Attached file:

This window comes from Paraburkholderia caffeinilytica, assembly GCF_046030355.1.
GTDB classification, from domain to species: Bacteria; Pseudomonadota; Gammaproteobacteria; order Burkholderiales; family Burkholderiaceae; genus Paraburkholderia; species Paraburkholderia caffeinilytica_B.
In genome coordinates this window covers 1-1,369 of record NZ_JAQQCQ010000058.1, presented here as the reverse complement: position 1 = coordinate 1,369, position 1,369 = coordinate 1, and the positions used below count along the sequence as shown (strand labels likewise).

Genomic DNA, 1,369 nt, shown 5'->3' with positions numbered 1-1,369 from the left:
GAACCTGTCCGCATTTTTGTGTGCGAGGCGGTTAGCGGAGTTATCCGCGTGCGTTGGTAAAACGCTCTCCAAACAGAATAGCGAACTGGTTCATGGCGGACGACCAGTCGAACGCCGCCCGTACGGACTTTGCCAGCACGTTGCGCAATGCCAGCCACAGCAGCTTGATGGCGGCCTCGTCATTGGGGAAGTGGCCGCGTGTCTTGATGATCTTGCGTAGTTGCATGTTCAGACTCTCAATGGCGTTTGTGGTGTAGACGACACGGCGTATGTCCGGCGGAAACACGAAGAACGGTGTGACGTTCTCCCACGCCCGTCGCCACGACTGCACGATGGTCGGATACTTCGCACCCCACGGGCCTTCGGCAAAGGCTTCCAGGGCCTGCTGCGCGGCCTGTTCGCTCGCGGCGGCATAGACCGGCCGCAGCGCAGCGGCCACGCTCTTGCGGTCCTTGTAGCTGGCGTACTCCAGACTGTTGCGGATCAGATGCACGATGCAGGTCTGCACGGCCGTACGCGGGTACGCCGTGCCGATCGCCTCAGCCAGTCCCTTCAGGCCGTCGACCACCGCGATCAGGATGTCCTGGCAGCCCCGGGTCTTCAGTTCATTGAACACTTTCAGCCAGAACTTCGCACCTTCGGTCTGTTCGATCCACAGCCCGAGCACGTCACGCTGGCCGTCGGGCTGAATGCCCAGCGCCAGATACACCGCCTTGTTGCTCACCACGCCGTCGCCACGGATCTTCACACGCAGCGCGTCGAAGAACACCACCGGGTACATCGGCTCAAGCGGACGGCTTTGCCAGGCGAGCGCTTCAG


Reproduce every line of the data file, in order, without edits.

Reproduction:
This window comes from Paraburkholderia caffeinilytica, assembly GCF_046030355.1.
GTDB classification, from domain to species: Bacteria; Pseudomonadota; Gammaproteobacteria; order Burkholderiales; family Burkholderiaceae; genus Paraburkholderia; species Paraburkholderia caffeinilytica_B.
In genome coordinates this window covers 1-1,369 of record NZ_JAQQCQ010000058.1, presented here as the reverse complement: position 1 = coordinate 1,369, position 1,369 = coordinate 1, and the positions used below count along the sequence as shown (strand labels likewise).

Genomic DNA, 1,369 nt, shown 5'->3' with positions numbered 1-1,369 from the left:
GAACCTGTCCGCATTTTTGTGTGCGAGGCGGTTAGCGGAGTTATCCGCGTGCGTTGGTAAAACGCTCTCCAAACAGAATAGCGAACTGGTTCATGGCGGACGACCAGTCGAACGCCGCCCGTACGGACTTTGCCAGCACGTTGCGCAATGCCAGCCACAGCAGCTTGATGGCGGCCTCGTCATTGGGGAAGTGGCCGCGTGTCTTGATGATCTTGCGTAGTTGCATGTTCAGACTCTCAATGGCGTTTGTGGTGTAGACGACACGGCGTATGTCCGGCGGAAACACGAAGAACGGTGTGACGTTCTCCCACGCCCGTCGCCACGACTGCACGATGGTCGGATACTTCGCACCCCACGGGCCTTCGGCAAAGGCTTCCAGGGCCTGCTGCGCGGCCTGTTCGCTCGCGGCGGCATAGACCGGCCGCAGCGCAGCGGCCACGCTCTTGCGGTCCTTGTAGCTGGCGTACTCCAGACTGTTGCGGATCAGATGCACGATGCAGGTCTGCACGGCCGTACGCGGGTACGCCGTGCCGATCGCCTCAGCCAGTCCCTTCAGGCCGTCGACCACCGCGATCAGGATGTCCTGGCAGCCCCGGGTCTTCAGTTCATTGAACACTTTCAGCCAGAACTTCGCACCTTCGGTCTGTTCGATCCACAGCCCGAGCACGTCACGCTGGCCGTCGGGCTGAATGCCCAGCGCCAGATACACCGCCTTGTTGCTCACCACGCCGTCGCCACGGATCTTCACACGCAGCGCGTCGAAGAACACCACCGGGTACATCGGCTCAAGCGGACGGCTTTGCCAGGCGAGCGCTTCAG